Not to worry.  I tried on my dress today and we're good to go for  next week.  I attended my trial appointment for my hair, (after postponing it a time or two,) and I got all of my vaccinations you need for traveling to a developing country.

So hopefully everything on my to-do list (that I can't remember where I put) gets done.  I'll start my juice cleanse tomorrow; I'll sort through the insane number of wedding related boxes that have taken over my parents' house; and I'll maybe wrap my head around the fact that my wedding is next weekend.

Keep your fingers crossed for good weather and maybe send me some productivity vibes!

Friday, March 8, 2013

"The space between the tears we cry, is the laughter that keeps us coming back for more"

The dream sheet that I had been dreading found it's way into my mailbox in late January.  The seemingly simple piece of paper threw me into what would become a two-month long meltdown by asking me to simply select a box with my intentions for next year.  Would I be returning to Savoonga? Would I like to transfer within the district?  Did I intend to resign at the expiration of my contract?

The moment I saw the dream sheet in my mailbox, I got a knot in my stomach. When Joe lightheartedly (and I think unsuspectingly,) asked me five minutes later if I knew of anyone not coming back next year, I thought I might lose my lunch. When I finally mustered up the courage to talk to my principal two weeks later, I had officially stopped sleeping regularly at night.

I was advised to state that we'd be returning, so that I'd get a contract and another month to decide.

What I thought: Buy some more time. Awesome. Perfect solution.
What actually happened: I bought myself an extra month of torture: anxiety, endless second-guessing, and way too many sleepless nights.

We weren't coming back.  We had booked our [one way] flights home.  We updated our resumes and applied for jobs.  I even had a few phone interviews! I printed out the resignation form from the district website.  My daily (seemingly healthy yet potentially destructive) habit was obsessive, late-night, craigslist scouring for available apartments that allowed dogs. We shipped boxes back to the East coast.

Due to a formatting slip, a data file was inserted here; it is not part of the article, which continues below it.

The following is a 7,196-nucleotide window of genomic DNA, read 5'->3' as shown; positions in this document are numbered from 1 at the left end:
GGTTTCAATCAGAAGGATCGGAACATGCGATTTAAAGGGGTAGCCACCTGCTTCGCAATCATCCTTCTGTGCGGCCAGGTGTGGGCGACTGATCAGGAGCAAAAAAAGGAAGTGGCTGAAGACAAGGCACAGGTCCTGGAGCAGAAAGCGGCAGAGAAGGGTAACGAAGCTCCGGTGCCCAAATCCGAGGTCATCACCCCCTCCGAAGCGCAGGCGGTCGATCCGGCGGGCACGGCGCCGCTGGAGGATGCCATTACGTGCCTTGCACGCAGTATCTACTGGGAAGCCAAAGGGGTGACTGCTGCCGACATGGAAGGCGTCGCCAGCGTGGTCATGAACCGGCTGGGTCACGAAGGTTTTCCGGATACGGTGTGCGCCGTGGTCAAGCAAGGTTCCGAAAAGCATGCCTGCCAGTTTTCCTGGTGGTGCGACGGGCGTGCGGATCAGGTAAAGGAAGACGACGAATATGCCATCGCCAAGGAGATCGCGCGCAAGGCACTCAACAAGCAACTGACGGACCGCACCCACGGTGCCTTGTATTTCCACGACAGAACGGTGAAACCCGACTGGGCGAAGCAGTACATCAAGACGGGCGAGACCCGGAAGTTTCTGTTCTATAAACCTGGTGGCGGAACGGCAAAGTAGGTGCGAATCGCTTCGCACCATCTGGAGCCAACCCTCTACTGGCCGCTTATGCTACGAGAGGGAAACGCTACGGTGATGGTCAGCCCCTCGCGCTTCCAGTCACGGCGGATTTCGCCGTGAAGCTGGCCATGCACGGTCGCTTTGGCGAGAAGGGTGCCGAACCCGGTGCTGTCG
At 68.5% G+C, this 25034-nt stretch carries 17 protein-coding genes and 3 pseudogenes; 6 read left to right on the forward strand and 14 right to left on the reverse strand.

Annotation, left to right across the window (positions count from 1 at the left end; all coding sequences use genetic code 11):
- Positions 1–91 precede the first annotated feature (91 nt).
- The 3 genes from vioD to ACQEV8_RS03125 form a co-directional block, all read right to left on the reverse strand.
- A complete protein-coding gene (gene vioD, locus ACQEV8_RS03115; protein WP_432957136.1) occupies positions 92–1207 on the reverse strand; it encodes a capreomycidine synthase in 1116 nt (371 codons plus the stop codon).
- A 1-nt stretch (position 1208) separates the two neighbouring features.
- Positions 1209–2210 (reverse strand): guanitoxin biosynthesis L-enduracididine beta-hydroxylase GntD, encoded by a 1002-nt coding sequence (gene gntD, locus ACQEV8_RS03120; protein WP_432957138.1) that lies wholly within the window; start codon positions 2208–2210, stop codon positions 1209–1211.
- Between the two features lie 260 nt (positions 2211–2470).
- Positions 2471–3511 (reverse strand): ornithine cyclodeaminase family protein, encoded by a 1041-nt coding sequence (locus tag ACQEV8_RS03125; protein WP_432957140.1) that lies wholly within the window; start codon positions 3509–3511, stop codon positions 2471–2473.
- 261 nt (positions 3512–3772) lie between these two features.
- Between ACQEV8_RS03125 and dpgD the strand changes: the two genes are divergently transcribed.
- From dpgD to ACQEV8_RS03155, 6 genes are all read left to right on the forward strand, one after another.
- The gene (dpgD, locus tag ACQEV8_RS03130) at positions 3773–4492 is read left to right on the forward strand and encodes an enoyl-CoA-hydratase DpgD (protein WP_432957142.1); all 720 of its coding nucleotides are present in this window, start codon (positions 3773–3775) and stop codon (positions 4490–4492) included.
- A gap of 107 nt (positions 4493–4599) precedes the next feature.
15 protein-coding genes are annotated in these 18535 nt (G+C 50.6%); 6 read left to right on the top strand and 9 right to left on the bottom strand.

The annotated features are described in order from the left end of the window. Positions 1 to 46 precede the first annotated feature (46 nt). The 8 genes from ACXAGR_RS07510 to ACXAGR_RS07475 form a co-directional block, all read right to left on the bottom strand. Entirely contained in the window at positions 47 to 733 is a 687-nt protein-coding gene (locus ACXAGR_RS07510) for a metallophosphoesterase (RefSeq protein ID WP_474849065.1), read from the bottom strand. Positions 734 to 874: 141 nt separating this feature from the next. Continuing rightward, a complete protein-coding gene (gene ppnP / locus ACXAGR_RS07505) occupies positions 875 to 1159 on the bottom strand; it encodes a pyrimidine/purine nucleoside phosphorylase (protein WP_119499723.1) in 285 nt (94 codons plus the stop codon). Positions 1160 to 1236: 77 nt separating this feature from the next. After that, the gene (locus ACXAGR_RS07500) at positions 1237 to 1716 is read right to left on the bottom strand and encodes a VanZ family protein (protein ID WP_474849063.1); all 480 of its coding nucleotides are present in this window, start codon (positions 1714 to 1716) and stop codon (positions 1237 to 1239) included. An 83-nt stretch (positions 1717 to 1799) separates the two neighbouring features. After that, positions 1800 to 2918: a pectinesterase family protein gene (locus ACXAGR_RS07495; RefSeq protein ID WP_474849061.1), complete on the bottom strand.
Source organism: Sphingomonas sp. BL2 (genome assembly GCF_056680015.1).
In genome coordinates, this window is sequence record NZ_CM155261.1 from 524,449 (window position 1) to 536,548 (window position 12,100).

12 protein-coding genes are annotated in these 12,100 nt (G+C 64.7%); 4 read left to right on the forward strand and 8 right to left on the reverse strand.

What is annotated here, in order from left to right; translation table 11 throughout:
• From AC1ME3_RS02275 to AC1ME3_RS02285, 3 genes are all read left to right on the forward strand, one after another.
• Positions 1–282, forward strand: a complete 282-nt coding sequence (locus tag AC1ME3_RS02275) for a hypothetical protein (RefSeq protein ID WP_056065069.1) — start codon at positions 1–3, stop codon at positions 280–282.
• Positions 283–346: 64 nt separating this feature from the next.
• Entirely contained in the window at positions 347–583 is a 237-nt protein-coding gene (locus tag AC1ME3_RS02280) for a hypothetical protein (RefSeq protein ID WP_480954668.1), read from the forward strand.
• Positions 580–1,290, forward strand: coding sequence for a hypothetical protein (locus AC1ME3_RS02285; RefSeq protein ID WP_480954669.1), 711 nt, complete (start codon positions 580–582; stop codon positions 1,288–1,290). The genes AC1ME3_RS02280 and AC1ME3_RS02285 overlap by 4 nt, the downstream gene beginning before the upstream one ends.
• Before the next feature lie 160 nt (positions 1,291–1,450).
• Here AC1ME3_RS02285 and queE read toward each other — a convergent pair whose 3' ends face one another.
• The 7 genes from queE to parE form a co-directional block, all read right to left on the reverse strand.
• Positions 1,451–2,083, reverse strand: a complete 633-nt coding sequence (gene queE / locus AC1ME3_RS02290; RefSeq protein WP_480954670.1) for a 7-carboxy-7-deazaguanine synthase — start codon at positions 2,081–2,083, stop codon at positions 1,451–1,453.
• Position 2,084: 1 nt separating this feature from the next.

The contract sat on my desk staring at me for three solid weeks.  I did everything in my power to avoid looking at it.  I even put it in the closet for a while.  The knot in my stomach grew as I closed in on the last thing on my "TO-DO Before Spring Break" list.  Brendan and I must have had the same conversation about 700 times.  "Are we doing the right thing?"  "Yeah, we'll find jobs.  And we'll be able to have a beer at the end of the day!"

The anxiety finally ceased this week when we made our final decision: accepting the contract and returning for another year in Savoonga. 

In the end, it wasn't about the little things we miss like being able to go out to dinner, order takeout/have a drink at the end of a long day, or even so much about finding jobs for next year.  It came down to the reasons we came here in the first place: wanting to make sure we were making the most of our Alaskan adventure, and making progress with the kids.  We moved here to make an investment in our future. It's given us the opportunity to develop our personal and professional goals, and has taught us so much about ourselves and about each other.  

So thank you, Gaetano for asking us if we were really sure if we wanted our Alaskan adventure to be over.  And thank you, Rachel for reminding us that happiness is a choice--something we need to keep reminding ourselves of. Thank you, everyone who has listened to our ups and downs, has lent us hands packing and shoulders to cry on, and for not hating us when we changed our minds again and again.  And again.

Of course we miss our family, friends and life we left behind.  We think of you every single day, and your support keeps us going!  Mom kicking cancer's butt again this year helped us to keep things in perspective and reminded us not to quit.  We're still looking forward to the move home; we just postponed it a little bit! Our goal for the next year is to embrace each day, the good ones along with the challenges.  We're laughing about the insane amount of snow covering our house, and trying not to feel too claustrophobic about it.  As always, our door is open (even though you might have to dig to open it) to anyone adventurous enough to visit!

Keep your fingers crossed for us that the weather cooperates and we make it off the island for Spring Break, and that we get a chance to celebrate the continuation of our adventure!